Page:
School Popularity and Success: How Are They Correlated?

November 5, 2012 · Posted in Social Interactions 

School Popularity and Success Are More Intertwined Than You Think

Recent discussion about school popularity and success, the correlation between the two, and where it will likely lead students in their future lives has been a topic of discussion lately thanks to a new report issued by the National Bureau of Economic Research (NBER).

The study, which you can find here, goes on to point out that those who were among the most popular students in high school often go on to earn up to 10 percent more than their peers over the next forty years.

This really discredits the idea that the nerds will inherit the earth, doesn’t it?

It’s something that, in a way, makes sense, but I feel like it’s worthy of further discussion nonetheless.

So keep reading to learn more about school popularity and success, what it potentially means, and what advice one might be able to take from all of this, regardless of age.


What Does School Popularity Mean?

Whether you’ve been out of high school for years or you’re currently there now, popularity is probably something that you have had to deal with at one point or another.

You’re probably familiar with tropes you’ve seen in various movies and television shows where high school students are separated into easily identified cliques; athletes/jocks, nerds/geeks, preps, Goths, and other longstanding clich├ęs that have transcended the years.

While real life is almost never so clear cut, people who were athletic and social tended to be much more popular in various media than those who weren’t, and it’s in that respect that many of the stories we’ve seen over the years are at least partially correct.

Because the NBER determined the popularity of the students in its studies by seeing how many people named those students as friends, it was concluded that those who were the most sociable were the most popular and, in the long run, the most successful in life.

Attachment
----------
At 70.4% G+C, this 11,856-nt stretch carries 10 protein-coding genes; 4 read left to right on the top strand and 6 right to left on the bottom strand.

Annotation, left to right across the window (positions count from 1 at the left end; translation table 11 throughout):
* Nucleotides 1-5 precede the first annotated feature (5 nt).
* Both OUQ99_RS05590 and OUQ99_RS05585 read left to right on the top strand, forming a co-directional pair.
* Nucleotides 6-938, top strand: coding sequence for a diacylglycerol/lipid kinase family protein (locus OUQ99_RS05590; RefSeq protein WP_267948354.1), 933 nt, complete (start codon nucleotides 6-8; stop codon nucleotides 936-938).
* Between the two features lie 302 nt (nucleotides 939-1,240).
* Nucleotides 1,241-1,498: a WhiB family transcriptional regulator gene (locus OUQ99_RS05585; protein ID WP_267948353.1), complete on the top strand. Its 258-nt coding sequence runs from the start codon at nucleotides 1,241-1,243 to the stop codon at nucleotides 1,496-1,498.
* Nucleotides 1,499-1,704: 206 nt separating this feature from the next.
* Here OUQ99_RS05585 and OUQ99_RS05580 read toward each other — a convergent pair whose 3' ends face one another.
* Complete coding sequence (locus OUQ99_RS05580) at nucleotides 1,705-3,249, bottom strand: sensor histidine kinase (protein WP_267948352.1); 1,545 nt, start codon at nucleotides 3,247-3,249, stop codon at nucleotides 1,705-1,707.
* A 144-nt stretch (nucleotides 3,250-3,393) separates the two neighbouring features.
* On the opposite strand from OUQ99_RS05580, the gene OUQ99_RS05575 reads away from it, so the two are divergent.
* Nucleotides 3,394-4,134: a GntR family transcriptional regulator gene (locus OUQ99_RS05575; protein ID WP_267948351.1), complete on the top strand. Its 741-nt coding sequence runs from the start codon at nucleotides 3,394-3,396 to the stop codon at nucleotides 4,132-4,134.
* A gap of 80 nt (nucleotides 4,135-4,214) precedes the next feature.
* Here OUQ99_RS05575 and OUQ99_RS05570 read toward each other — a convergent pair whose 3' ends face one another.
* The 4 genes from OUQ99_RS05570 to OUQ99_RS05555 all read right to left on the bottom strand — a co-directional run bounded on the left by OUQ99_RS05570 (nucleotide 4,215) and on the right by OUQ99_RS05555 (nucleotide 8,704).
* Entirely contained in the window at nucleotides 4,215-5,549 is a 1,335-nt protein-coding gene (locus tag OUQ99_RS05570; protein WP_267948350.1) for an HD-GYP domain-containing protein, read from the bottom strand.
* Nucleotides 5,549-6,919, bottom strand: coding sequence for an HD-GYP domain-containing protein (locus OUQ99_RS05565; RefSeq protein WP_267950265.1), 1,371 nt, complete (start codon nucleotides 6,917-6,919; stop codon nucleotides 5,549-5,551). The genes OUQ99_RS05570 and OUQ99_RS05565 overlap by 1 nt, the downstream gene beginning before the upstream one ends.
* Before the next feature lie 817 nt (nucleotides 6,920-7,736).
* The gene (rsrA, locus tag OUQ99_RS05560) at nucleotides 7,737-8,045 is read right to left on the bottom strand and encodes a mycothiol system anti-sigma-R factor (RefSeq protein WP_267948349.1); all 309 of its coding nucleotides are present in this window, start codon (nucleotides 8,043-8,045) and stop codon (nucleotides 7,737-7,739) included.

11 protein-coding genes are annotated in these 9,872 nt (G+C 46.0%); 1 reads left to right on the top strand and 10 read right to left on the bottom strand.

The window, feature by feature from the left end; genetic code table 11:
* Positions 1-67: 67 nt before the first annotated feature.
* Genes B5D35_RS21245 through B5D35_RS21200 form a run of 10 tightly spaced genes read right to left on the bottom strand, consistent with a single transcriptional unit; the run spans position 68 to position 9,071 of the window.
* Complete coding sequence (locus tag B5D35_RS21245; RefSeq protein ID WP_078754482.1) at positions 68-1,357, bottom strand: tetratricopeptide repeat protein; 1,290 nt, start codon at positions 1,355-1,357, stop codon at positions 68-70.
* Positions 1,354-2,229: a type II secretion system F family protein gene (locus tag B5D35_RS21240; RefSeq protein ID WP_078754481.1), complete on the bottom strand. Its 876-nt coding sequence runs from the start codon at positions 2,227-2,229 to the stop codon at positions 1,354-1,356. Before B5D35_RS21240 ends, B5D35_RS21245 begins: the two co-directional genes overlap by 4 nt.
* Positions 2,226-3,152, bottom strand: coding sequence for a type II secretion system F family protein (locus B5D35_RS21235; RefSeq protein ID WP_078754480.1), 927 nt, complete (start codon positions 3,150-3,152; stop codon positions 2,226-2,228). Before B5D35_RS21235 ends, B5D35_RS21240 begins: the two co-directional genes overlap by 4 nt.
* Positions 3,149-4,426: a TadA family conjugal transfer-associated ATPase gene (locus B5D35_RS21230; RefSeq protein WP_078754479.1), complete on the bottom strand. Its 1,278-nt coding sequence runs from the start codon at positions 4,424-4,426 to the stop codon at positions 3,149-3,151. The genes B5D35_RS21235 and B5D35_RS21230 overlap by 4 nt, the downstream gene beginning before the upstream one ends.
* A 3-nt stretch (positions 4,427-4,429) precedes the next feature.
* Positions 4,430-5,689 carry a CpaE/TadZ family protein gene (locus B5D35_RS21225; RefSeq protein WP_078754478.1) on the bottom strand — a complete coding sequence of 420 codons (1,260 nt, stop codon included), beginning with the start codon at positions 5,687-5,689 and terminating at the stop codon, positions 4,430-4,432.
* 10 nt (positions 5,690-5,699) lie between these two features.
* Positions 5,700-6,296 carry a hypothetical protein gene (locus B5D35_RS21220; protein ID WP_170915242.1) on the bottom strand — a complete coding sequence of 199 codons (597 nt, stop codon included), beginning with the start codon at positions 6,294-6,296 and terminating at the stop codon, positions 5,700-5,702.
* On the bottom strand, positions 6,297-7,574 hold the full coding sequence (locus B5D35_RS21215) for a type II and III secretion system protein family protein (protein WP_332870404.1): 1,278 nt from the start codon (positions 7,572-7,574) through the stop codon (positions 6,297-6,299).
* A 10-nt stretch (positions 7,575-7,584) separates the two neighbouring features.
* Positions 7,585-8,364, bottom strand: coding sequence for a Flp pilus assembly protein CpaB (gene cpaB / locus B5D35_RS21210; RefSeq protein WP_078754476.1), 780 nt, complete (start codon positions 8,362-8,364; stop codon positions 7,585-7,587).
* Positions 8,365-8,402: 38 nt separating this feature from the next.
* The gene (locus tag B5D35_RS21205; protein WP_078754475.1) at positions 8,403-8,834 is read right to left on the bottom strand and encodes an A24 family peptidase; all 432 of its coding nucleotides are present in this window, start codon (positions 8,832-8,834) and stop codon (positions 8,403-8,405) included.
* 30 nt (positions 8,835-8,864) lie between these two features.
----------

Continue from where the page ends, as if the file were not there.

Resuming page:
It’s important to keep in mind that this study was done with young men who graduated high school in 1957, so there would be a definite cultural difference with students who graduated today.

Likewise, the study didn’t make any note of what social groups these students belonged to in their school, so it doesn’t necessarily discredit the idea that the super-smart will be the ones who are most successful when it comes to school popularity and success in the future.

Still, the underlying lesson that this study leaves is one that many people emphasize as children grow into teens and then into adults: Being sociable is just as important as being smart.

We’ve all heard the saying that knowing the right people is just as important, if not more so, than having the skills to getting a job or advancing in life in any other way.

But how true is that?

If the study is to be believed, it’s absolutely true. The men in the study ostensibly had no trouble relating to a number of people and there’s no reason to believe that skill got anything but sharper as they navigated the adult world, but are things different today.

The evidence from the NBER study could be purely anecdotal or, as stated earlier result today could be completely different thanks to things like cultural shifts and changes in the way people relate to each socially.

Think about how much the internet has changed the playing field when it comes to interaction and you’ll see what I mean.

There’s no denying that being sociable is an important skill to have at all levels of life, but is it as important in getting ahead today as it was in the middle of the twentieth century?

Do school popularity and success go hand in hand now just as much as they did back then?

What are your theories?

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